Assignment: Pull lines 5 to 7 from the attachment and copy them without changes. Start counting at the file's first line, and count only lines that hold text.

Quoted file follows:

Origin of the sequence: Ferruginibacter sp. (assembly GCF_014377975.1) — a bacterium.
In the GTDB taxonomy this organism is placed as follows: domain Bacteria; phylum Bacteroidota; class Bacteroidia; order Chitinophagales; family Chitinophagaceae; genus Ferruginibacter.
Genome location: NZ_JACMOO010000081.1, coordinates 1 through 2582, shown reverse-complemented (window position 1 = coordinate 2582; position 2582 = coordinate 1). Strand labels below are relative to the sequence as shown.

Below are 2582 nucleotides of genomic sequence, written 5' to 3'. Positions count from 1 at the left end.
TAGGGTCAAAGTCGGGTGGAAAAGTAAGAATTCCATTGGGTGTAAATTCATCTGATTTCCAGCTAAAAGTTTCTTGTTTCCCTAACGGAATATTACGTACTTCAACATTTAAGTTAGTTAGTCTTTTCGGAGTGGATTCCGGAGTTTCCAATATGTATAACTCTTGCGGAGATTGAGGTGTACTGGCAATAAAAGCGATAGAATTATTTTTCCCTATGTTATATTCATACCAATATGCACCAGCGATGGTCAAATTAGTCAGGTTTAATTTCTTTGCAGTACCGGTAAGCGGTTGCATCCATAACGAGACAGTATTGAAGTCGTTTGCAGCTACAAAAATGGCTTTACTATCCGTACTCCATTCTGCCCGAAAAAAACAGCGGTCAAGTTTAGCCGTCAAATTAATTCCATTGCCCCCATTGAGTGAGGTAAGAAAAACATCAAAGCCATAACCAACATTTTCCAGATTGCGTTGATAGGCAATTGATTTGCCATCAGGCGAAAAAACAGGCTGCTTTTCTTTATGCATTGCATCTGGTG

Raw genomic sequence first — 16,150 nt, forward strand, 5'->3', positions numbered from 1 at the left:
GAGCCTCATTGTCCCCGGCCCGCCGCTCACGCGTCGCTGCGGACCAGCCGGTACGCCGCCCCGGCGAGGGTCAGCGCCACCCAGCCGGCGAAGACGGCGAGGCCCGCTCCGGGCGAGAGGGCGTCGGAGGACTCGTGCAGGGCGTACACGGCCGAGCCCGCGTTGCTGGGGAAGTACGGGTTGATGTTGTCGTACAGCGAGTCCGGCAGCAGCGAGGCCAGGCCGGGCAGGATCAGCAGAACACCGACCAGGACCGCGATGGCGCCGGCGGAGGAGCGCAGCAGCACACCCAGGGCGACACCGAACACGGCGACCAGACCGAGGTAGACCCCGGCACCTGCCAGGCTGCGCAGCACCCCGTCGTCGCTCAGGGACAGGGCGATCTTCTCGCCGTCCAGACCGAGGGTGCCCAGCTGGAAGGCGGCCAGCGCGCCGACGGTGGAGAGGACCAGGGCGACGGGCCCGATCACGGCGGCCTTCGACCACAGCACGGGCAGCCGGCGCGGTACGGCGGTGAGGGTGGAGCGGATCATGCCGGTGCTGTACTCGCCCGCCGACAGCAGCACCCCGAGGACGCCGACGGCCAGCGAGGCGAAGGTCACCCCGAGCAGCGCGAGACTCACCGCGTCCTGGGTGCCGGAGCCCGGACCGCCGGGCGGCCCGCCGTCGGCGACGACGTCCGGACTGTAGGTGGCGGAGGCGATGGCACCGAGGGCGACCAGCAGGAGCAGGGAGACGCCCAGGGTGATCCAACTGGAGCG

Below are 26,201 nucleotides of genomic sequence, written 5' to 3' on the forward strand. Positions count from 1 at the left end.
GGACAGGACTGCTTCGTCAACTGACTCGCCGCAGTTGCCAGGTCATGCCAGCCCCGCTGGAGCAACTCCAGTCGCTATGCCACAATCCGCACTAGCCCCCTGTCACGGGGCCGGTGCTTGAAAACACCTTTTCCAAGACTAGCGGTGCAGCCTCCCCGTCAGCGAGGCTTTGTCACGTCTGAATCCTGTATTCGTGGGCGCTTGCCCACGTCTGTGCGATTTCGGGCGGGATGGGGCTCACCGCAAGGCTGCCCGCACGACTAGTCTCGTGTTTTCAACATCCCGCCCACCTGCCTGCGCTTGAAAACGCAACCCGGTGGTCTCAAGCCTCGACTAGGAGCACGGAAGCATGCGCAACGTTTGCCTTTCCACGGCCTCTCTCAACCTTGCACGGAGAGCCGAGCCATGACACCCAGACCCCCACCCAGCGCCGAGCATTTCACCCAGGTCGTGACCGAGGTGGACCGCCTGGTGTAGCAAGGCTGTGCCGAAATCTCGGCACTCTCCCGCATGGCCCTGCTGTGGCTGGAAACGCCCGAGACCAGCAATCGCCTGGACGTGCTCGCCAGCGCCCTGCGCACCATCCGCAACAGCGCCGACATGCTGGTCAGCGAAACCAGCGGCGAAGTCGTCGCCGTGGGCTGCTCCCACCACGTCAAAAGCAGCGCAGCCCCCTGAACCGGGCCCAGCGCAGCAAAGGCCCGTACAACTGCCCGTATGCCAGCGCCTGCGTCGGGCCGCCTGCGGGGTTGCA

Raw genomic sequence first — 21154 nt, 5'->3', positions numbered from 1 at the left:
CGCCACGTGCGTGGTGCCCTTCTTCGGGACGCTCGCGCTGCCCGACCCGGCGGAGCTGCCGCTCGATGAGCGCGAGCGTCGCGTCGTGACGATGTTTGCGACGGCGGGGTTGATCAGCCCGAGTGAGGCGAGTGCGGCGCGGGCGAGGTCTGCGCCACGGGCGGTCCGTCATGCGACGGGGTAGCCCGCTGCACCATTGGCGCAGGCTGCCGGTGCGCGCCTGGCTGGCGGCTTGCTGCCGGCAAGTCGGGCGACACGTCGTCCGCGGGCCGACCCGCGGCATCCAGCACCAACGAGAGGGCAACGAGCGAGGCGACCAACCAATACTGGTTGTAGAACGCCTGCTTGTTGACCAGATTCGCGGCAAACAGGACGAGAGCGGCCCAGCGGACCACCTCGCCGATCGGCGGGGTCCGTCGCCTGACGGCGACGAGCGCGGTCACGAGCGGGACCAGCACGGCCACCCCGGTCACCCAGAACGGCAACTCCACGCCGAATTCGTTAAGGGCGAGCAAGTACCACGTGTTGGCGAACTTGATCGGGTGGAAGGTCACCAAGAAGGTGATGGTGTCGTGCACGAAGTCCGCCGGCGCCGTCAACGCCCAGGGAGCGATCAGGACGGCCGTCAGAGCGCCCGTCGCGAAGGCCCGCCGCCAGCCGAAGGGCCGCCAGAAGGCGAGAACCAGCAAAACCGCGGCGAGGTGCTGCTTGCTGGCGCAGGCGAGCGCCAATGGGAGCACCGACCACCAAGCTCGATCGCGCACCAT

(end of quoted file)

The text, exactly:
TAGGGTCAAAGTCGGGTGGAAAAGTAAGAATTCCATTGGGTGTAAATTCATCTGATTTCCAGCTAAAAGTTTCTTGTTTCCCTAACGGAATATTACGTACTTCAACATTTAAGTTAGTTAGTCTTTTCGGAGTGGATTCCGGAGTTTCCAATATGTATAACTCTTGCGGAGATTGAGGTGTACTGGCAATAAAAGCGATAGAATTATTTTTCCCTATGTTATATTCATACCAATATGCACCAGCGATGGTCAAATTAGTCAGGTTTAATTTCTTTGCAGTACCGGTAAGCGGTTGCATCCATAACGAGACAGTATTGAAGTCGTTTGCAGCTACAAAAATGGCTTTACTATCCGTACTCCATTCTGCCCGAAAAAAACAGCGGTCAAGTTTAGCCGTCAAATTAATTCCATTGCCCCCATTGAGTGAGGTAAGAAAAACATCAAAGCCATAACCAACATTTTCCAGATTGCGTTGATAGGCAATTGATTTGCCATCAGGCGAAAAAACAGGCTGCTTTTCTTTATGCATTGCATCTGGTG

Raw genomic sequence first — 16,150 nt, forward strand, 5'->3', positions numbered from 1 at the left:
GAGCCTCATTGTCCCCGGCCCGCCGCTCACGCGTCGCTGCGGACCAGCCGGTACGCCGCCCCGGCGAGGGTCAGCGCCACCCAGCCGGCGAAGACGGCGAGGCCCGCTCCGGGCGAGAGGGCGTCGGAGGACTCGTGCAGGGCGTACACGGCCGAGCCCGCGTTGCTGGGGAAGTACGGGTTGATGTTGTCGTACAGCGAGTCCGGCAGCAGCGAGGCCAGGCCGGGCAGGATCAGCAGAACACCGACCAGGACCGCGATGGCGCCGGCGGAGGAGCGCAGCAGCACACCCAGGGCGACACCGAACACGGCGACCAGACCGAGGTAGACCCCGGCACCTGCCAGGCTGCGCAGCACCCCGTCGTCGCTCAGGGACAGGGCGATCTTCTCGCCGTCCAGACCGAGGGTGCCCAGCTGGAAGGCGGCCAGCGCGCCGACGGTGGAGAGGACCAGGGCGACGGGCCCGATCACGGCGGCCTTCGACCACAGCACGGGCAGCCGGCGCGGTACGGCGGTGAGGGTGGAGCGGATCATGCCGGTGCTGTACTCGCCCGCCGACAGCAGCACCCCGAGGACGCCGACGGCCAGCGAGGCGAAGGTCACCCCGAGCAGCGCGAGACTCACCGCGTCCTGGGTGCCGGAGCCCGGACCGCCGGGCGGCCCGCCGTCGGCGACGACGTCCGGACTGTAGGTGGCGGAGGCGATGGCACCGAGGGCGACCAGCAGGAGCAGGGAGACGCCCAGGGTGATCCAACTGGAGCG